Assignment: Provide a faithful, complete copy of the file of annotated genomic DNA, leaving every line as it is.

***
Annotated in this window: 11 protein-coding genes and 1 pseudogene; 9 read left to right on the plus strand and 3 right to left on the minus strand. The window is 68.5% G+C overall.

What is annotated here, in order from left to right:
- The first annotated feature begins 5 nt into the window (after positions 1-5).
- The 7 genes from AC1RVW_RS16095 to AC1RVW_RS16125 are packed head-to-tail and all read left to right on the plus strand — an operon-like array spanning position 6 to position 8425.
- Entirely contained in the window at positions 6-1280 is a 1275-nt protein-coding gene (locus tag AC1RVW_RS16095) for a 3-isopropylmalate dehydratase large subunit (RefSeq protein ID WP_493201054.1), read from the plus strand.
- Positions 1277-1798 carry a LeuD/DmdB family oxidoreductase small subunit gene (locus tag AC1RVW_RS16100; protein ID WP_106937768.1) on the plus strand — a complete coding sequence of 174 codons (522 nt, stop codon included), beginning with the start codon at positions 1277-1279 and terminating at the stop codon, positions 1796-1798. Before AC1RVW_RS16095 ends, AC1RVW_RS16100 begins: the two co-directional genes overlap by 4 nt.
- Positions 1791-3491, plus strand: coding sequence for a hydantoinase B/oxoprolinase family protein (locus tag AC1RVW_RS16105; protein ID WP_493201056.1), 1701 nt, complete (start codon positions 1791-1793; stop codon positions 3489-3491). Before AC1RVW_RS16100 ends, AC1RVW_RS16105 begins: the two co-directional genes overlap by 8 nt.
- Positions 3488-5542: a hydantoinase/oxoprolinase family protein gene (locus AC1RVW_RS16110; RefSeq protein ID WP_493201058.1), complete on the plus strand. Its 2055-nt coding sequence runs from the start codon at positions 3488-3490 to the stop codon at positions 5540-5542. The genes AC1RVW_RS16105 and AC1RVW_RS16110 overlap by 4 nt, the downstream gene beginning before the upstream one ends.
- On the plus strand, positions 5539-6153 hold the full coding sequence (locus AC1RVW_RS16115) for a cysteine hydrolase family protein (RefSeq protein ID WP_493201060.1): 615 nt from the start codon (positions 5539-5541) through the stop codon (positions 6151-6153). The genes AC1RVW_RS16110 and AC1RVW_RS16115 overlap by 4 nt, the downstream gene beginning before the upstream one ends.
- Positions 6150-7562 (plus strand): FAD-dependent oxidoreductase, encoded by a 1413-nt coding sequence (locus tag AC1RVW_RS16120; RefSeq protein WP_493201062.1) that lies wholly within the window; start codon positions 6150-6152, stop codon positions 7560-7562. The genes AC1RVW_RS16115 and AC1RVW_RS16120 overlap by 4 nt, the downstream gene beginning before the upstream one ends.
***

Annotated in this window: 11 protein-coding genes and 1 pseudogene; 9 read left to right on the plus strand and 3 right to left on the minus strand. The window is 68.5% G+C overall.

What is annotated here, in order from left to right:
- The first annotated feature begins 5 nt into the window (after positions 1-5).
- The 7 genes from AC1RVW_RS16095 to AC1RVW_RS16125 are packed head-to-tail and all read left to right on the plus strand — an operon-like array spanning position 6 to position 8425.
- Entirely contained in the window at positions 6-1280 is a 1275-nt protein-coding gene (locus tag AC1RVW_RS16095) for a 3-isopropylmalate dehydratase large subunit (RefSeq protein ID WP_493201054.1), read from the plus strand.
- Positions 1277-1798 carry a LeuD/DmdB family oxidoreductase small subunit gene (locus tag AC1RVW_RS16100; protein ID WP_106937768.1) on the plus strand — a complete coding sequence of 174 codons (522 nt, stop codon included), beginning with the start codon at positions 1277-1279 and terminating at the stop codon, positions 1796-1798. Before AC1RVW_RS16095 ends, AC1RVW_RS16100 begins: the two co-directional genes overlap by 4 nt.
- Positions 1791-3491, plus strand: coding sequence for a hydantoinase B/oxoprolinase family protein (locus tag AC1RVW_RS16105; protein ID WP_493201056.1), 1701 nt, complete (start codon positions 1791-1793; stop codon positions 3489-3491). Before AC1RVW_RS16100 ends, AC1RVW_RS16105 begins: the two co-directional genes overlap by 8 nt.
- Positions 3488-5542: a hydantoinase/oxoprolinase family protein gene (locus AC1RVW_RS16110; RefSeq protein ID WP_493201058.1), complete on the plus strand. Its 2055-nt coding sequence runs from the start codon at positions 3488-3490 to the stop codon at positions 5540-5542. The genes AC1RVW_RS16105 and AC1RVW_RS16110 overlap by 4 nt, the downstream gene beginning before the upstream one ends.
- On the plus strand, positions 5539-6153 hold the full coding sequence (locus AC1RVW_RS16115) for a cysteine hydrolase family protein (RefSeq protein ID WP_493201060.1): 615 nt from the start codon (positions 5539-5541) through the stop codon (positions 6151-6153). The genes AC1RVW_RS16110 and AC1RVW_RS16115 overlap by 4 nt, the downstream gene beginning before the upstream one ends.
- Positions 6150-7562 (plus strand): FAD-dependent oxidoreductase, encoded by a 1413-nt coding sequence (locus tag AC1RVW_RS16120; RefSeq protein WP_493201062.1) that lies wholly within the window; start codon positions 6150-6152, stop codon positions 7560-7562. The genes AC1RVW_RS16115 and AC1RVW_RS16120 overlap by 4 nt, the downstream gene beginning before the upstream one ends.